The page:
Prosecutors show voluminous evidence of racism by Arbery murderers
By Tariro Mzezewa and Richard Fausset
Federal prosecutors in the hate crimes trial of Ahmaud Arbery’s three murderers earlier this week presented the jury with voluminous digital evidence of racism, as the government continued to build its case that the defendants, who are white, chased Arbery through their South Georgia neighborhood because he was Black.
Amy Vaughan, an intelligence analyst with the Federal Bureau of Investigation, walked the jury through text messages and social media posts by two of the defendants, Travis McMichael and William Bryan, calmly reading bigoted language so harsh that prosecutor Christopher J. Perras issued a warning to people in the courtroom gallery before she began.
None of the racist statements specifically mentioned Arbery. But prosecutors are hoping that they will help convince the jury that racism motivated the trio to pursue him.
The prosecutors’ strategy about how they would use this evidence in service of their goal became clearer Wednesday. They plan to show the men’s racist words were too frequent to be considered slips of the tongue. They have taken pains to note that some of the language was used within days or months of Arbery’s killing. They have emphasized not only racist remarks, but expressions of support for vigilantism: The jury learned that roughly five months before the killing, Gregory McMichael, 66, Travis McMichael’s father and the third defendant in the case, posted a meme on Facebook that said, “A gun in the hand is worth more than the entire police force on the phone.”
And in the case of Travis McMichael, they have introduced evidence that he not only disliked Black people but wished them dead. In one instance, after a friend sent Travis McMichael, 36, a video of a Black person playing a practical joke, McMichael responded by using a racist epithet and saying he would kill the person who made the joke.
The three men have already been convicted of murdering Arbery in state court and sentenced to life in prison, with only Bryan given the possibility of parole. In the federal case, which started Monday, they also face up to life in prison for the charges against them, which include attempted kidnapping and, in the case of the McMichaels, separate weapons charges.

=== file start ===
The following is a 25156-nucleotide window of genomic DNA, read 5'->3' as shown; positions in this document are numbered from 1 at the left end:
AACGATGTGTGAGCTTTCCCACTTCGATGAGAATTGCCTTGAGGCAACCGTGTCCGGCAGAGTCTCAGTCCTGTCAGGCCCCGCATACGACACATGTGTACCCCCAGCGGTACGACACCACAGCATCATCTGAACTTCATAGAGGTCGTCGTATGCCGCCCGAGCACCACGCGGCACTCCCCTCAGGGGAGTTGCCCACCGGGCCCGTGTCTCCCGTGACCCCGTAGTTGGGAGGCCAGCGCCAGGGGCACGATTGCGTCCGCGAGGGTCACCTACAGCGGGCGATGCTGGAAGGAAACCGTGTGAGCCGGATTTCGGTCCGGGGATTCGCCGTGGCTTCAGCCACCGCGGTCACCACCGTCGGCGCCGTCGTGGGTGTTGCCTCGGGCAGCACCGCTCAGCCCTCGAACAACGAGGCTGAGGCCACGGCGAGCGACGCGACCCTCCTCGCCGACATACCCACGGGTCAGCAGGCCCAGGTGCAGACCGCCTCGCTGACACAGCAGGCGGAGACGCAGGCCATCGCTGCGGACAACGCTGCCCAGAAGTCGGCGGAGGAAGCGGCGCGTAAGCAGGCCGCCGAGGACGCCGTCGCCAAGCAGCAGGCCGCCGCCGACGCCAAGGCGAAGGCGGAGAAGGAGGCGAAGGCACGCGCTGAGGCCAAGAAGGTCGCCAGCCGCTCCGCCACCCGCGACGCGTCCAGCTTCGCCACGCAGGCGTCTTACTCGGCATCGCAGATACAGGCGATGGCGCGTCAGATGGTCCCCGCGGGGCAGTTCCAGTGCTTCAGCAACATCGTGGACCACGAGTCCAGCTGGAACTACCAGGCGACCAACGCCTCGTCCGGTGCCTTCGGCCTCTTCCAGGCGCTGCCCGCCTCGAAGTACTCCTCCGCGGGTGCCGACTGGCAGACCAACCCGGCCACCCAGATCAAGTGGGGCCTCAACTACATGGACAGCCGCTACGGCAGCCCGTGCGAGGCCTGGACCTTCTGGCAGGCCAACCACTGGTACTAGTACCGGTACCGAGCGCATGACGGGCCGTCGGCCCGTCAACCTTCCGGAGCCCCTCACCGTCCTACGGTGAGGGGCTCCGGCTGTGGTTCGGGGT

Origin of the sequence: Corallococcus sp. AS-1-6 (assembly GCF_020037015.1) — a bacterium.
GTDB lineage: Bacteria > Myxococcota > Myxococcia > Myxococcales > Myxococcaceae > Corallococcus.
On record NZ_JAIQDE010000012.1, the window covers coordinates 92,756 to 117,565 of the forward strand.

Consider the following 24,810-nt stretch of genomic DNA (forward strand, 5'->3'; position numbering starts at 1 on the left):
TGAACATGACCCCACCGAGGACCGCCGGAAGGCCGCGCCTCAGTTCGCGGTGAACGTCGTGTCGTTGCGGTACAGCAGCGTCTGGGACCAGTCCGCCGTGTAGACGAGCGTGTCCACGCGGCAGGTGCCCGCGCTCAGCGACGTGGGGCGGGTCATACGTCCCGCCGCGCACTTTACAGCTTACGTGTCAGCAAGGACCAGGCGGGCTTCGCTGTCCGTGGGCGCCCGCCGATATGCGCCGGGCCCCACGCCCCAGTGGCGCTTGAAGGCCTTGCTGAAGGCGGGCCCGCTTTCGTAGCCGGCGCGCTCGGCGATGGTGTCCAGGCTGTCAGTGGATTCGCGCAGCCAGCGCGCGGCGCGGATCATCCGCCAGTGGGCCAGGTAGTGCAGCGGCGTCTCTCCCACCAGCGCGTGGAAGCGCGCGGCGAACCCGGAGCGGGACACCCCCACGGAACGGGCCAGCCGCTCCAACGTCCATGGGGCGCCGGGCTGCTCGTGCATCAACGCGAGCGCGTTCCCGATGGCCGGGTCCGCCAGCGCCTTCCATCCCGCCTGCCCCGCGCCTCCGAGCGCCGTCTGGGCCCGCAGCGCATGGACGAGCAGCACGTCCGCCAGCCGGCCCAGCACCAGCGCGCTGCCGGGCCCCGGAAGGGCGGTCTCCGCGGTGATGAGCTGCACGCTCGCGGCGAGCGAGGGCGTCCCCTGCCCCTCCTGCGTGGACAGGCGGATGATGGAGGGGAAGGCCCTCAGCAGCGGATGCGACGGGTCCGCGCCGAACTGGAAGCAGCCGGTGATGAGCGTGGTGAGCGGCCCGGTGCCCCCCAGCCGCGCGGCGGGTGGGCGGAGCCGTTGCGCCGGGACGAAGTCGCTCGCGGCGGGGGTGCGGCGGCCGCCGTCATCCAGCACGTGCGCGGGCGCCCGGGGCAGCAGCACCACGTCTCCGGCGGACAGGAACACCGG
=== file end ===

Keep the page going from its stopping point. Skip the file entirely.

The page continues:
Arbery, 25, lived a couple of miles from the men’s Satilla Shores neighborhood outside of Brunswick. On the day of his death, he had jogged there and walked onto the site of a house under construction, as he had many times before. The McMichaels, who suspected him of break-ins in the neighborhood, began chasing Arbery, who was unarmed, in their truck. Bryan soon joined the chase. None of the men called the police until the end of the five-minute pursuit, when Gregory McMichael called 911 just before his son shot Arbery three times with a shotgun.
In the federal trial, the fate of each man could differ, given the extent of the government’s evidence against them. No evidence has emerged that Bryan, 52, expressed a desire to harm Black people, although he repeatedly referred to his daughter’s Black boyfriend using a racist slur, including four days before the killing.
No evidence was introduced Wednesday that showed Gregory McMichael using racial slurs. But in June 2016, he posted a meme to social media that stated, “White Irish slaves were treated worse than any other race in the U.S.,” followed by vulgar language that contrasted the Irish with other racial or ethnic groups who demanded “free” things.
Prosecution witnesses from the FBI and the Georgia Bureau of Investigation have noted that they were unable to retrieve data from Gregory McMichael’s cellphone.
In opening statements Monday, Bobbi Bernstein, another U.S. Department of Justice lawyer, indicated that the government planned to call a former co-worker of the elder McMichael who would discuss an anti-Black tirade McMichael went on after the death of the civil rights leader Julian Bond. Bernstein said that McMichael said he wished that Bond had “been put in the ground years ago.”
“He was nothing but trouble,” McMichael continued, according to Bernstein. “Those Blacks were nothing but trouble.”
One question that has emerged in both the state and federal trials is whether Arbery had committed any crime during his multiple visits to the house under construction. The house had no walls or door at the time, and there is no evidence he stole or damaged property there. On Tuesday, an agent with the Georgia Bureau of Investigation said he did not think the visits even amounted to trespassing.
On Wednesday, prosecutors showed a video that Travis McMichael had made in which he described his plans for a hog hunt. The video shows a “No Trespassing” sign on a property, and McMichael knocking it down as he walks past it. A month later he called the police to report that Arbery was trespassing at the house under construction.